It’s time to walk the talk on reconciliation and the climate crisis.
Therefore, we think it is hypocritical for UVic to present itself as a sustainability and reconciliation leader while investing in companies that are primarily responsible for both the climate emergency and Indigenous dispossession.
For example, UVic has $2.5 million invested in Imperial Oil (the Canadian subsidiary of ExxonMobil). Records show that Imperial Oil’s own scientists confirmed the realities of climate change as early as the 1970s, and yet the company has willfully pursued denial and policy obstructionism as an accumulation strategy. By investing millions of dollars into Imperial Oil, UVic is tacitly supporting its history of climate change denial; indeed, the university is hoping to profit from it. That is sustainability leadership in high-speed reverse.
Many fossil fuel companies also contribute to the destruction of Indigenous lands and waters with their pursuit of new fossil fuel infrastructure projects. For example, UVic’s endowment fund has $700,000 invested in Teck Resources. Teck is currently pursuing one of the largest open-pit oil sands mines ever proposed. The project is in close proximity to many Cree and Dene families. According to Indigenous Climate Action, “This project threatens our Indigenous rights, ways of life, and ability to ensure the preservation of our lands and territories.”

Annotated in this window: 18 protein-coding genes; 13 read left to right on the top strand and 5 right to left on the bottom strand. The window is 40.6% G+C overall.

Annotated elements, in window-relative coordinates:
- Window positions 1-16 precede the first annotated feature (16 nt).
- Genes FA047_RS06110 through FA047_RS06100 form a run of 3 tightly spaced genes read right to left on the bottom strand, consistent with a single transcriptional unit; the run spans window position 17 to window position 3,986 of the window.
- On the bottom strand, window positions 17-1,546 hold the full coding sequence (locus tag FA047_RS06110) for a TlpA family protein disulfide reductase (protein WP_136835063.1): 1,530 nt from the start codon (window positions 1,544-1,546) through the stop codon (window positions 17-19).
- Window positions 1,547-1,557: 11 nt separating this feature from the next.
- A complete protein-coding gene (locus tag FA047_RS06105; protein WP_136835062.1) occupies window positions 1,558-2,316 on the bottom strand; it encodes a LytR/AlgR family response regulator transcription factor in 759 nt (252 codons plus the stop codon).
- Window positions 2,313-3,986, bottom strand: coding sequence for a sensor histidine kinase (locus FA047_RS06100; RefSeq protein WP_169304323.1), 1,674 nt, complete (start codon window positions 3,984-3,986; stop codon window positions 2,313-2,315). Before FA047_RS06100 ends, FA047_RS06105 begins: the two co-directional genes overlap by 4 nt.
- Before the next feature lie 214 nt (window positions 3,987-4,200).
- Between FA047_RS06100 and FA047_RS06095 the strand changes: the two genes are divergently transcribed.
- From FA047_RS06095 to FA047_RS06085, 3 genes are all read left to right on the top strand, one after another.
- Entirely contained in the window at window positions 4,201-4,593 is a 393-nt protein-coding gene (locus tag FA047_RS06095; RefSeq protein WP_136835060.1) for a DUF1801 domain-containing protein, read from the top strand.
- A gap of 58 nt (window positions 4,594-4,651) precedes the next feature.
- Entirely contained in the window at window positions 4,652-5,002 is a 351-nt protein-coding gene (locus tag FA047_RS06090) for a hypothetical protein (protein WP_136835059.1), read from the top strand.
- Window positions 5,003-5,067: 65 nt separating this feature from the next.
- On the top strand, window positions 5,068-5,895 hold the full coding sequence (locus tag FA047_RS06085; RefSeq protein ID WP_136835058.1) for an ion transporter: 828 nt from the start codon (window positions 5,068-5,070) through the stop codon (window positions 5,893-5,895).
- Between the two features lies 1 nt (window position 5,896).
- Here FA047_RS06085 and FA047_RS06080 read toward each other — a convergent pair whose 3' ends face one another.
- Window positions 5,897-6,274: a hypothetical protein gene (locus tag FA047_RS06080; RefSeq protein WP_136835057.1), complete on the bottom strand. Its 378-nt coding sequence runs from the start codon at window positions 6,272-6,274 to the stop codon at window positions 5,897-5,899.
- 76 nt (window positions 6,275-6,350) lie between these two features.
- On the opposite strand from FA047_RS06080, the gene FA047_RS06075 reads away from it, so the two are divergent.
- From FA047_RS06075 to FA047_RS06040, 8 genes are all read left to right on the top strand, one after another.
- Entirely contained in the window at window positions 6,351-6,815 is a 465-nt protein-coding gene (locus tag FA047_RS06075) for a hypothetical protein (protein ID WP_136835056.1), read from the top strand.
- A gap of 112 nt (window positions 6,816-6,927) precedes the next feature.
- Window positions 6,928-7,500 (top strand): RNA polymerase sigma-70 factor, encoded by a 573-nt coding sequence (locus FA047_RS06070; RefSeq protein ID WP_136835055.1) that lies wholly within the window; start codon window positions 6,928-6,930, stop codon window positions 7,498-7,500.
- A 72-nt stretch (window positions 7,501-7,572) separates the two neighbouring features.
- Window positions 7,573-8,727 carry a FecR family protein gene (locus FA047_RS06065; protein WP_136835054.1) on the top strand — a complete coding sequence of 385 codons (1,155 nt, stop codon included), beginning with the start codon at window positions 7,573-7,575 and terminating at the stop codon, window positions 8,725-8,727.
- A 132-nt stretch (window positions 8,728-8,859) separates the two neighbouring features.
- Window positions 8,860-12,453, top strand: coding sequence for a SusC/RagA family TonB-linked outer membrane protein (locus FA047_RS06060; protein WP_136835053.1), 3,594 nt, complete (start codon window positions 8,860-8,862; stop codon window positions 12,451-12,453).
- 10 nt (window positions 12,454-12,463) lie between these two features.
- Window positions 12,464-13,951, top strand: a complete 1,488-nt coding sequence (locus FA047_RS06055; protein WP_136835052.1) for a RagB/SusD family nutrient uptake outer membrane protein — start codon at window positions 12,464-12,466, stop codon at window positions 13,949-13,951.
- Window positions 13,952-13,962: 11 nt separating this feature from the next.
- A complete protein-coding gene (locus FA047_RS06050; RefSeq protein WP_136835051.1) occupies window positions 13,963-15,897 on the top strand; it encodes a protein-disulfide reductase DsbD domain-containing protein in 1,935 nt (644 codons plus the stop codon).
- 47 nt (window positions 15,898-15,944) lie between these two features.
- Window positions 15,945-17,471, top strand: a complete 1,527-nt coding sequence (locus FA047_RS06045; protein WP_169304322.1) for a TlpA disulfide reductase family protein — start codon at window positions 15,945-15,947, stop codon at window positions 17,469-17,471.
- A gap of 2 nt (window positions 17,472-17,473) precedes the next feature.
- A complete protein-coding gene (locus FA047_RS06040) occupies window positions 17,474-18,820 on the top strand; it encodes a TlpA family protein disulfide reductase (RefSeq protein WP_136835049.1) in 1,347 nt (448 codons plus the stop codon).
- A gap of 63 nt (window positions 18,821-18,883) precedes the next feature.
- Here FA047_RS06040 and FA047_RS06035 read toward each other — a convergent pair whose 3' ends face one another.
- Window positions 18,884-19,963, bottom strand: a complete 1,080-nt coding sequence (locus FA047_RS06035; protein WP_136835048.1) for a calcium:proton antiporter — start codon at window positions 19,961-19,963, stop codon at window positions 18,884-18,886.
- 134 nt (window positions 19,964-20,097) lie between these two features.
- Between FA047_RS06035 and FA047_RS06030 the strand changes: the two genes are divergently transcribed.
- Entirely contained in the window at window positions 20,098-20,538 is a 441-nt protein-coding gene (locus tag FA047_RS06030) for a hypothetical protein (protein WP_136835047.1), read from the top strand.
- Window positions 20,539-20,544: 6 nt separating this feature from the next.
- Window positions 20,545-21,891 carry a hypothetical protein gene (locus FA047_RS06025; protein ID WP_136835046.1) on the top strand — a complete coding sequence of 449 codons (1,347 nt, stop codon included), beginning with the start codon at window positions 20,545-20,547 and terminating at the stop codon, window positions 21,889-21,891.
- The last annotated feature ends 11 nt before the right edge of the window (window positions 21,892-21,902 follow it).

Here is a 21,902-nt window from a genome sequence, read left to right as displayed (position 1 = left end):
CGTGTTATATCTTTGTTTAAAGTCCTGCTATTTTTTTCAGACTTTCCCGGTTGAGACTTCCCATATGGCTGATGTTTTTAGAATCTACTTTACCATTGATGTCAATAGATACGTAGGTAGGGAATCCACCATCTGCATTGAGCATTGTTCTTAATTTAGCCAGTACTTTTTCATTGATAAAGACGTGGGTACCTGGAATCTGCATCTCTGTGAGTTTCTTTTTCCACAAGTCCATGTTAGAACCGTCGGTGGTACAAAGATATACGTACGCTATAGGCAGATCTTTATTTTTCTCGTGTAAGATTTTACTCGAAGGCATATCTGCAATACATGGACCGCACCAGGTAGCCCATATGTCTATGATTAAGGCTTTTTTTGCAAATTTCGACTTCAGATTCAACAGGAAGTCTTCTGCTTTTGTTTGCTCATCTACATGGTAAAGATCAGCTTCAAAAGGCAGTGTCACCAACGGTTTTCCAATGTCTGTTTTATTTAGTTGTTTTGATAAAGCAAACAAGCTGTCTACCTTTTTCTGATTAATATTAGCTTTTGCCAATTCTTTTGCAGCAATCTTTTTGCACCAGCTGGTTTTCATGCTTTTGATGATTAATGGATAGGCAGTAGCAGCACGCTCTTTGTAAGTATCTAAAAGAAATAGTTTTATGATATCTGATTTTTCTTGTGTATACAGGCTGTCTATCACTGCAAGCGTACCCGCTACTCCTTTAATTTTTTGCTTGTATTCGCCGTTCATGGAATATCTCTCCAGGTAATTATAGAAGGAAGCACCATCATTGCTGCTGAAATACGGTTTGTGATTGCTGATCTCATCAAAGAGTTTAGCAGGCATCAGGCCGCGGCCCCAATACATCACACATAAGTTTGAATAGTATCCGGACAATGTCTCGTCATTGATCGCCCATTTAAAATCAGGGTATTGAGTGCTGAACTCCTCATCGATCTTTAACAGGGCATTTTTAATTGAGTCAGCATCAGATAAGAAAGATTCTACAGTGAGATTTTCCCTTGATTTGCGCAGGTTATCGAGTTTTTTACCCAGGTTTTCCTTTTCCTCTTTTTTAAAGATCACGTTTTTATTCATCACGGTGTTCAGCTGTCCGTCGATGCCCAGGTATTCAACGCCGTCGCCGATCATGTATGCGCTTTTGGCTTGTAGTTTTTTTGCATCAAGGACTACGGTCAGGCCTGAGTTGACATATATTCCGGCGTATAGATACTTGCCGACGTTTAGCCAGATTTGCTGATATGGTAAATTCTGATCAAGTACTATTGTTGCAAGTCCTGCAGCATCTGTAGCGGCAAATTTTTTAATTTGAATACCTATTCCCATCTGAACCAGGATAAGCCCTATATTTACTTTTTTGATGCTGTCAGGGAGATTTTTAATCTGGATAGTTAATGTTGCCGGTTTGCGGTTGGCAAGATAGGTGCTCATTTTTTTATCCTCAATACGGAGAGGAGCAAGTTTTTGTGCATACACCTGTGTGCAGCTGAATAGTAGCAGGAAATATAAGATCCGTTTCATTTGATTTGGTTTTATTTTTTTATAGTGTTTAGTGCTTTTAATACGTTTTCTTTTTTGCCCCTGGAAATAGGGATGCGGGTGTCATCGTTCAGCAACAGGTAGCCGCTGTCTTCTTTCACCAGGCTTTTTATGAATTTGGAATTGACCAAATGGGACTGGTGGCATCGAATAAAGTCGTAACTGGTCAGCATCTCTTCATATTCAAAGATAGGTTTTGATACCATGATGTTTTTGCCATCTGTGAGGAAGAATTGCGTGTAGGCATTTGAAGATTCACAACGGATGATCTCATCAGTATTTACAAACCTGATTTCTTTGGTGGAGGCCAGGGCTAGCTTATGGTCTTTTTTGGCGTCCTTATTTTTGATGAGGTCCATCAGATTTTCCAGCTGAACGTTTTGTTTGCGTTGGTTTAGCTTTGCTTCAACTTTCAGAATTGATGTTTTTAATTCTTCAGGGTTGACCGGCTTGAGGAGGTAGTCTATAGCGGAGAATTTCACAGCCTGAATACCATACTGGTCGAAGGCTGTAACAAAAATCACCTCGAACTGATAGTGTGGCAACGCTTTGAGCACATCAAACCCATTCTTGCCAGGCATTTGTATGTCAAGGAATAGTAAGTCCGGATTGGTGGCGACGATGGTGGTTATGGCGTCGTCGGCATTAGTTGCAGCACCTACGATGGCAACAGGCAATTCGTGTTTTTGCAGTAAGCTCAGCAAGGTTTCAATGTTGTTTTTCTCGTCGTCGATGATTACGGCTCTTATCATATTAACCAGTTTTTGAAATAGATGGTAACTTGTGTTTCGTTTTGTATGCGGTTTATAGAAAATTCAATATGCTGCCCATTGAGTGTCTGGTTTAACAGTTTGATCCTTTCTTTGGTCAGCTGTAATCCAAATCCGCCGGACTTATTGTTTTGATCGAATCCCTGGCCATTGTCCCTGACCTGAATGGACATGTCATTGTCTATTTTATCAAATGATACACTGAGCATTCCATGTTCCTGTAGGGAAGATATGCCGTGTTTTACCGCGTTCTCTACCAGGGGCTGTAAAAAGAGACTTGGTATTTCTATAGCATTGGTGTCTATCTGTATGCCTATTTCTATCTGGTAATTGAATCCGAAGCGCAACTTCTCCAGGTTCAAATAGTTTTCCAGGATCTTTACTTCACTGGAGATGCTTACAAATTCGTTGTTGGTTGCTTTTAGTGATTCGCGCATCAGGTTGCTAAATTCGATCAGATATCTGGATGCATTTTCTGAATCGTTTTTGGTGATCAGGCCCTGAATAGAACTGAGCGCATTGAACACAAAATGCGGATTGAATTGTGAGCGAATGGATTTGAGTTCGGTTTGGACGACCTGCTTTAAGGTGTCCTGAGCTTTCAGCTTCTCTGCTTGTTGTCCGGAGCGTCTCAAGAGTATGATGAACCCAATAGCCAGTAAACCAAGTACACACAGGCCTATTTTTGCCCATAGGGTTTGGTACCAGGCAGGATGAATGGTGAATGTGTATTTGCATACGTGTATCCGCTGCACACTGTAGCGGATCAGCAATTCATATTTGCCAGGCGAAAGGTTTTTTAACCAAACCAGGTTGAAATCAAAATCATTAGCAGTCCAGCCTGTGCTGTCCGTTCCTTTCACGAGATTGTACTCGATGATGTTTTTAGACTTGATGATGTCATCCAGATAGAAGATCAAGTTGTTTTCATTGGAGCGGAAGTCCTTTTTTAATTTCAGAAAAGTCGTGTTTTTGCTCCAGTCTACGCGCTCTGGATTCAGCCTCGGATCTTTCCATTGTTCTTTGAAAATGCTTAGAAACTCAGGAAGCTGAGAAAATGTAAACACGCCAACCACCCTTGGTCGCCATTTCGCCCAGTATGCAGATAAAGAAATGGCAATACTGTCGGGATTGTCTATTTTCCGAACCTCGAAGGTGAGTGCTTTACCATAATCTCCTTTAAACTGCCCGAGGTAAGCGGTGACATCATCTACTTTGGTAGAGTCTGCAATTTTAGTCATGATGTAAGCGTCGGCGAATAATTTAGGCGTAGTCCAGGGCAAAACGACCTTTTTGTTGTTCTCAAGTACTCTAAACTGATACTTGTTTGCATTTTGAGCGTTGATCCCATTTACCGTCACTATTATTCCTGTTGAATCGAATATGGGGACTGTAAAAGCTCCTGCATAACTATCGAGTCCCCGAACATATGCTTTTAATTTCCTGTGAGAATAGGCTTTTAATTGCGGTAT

The investment in Teck Resources contradicts UVic’s Strategic Plan and Indigenous Plan, which “commits to building and strengthening respectful relationships with Indigenous communities locally, provincially, nationally and around the world.” How can UVic claim that reconciliation and respectful Indigenous relationships are top priorities while materially investing in the ongoing dispossession of Indigenous peoples as well as destruction of their homelands and waterways?
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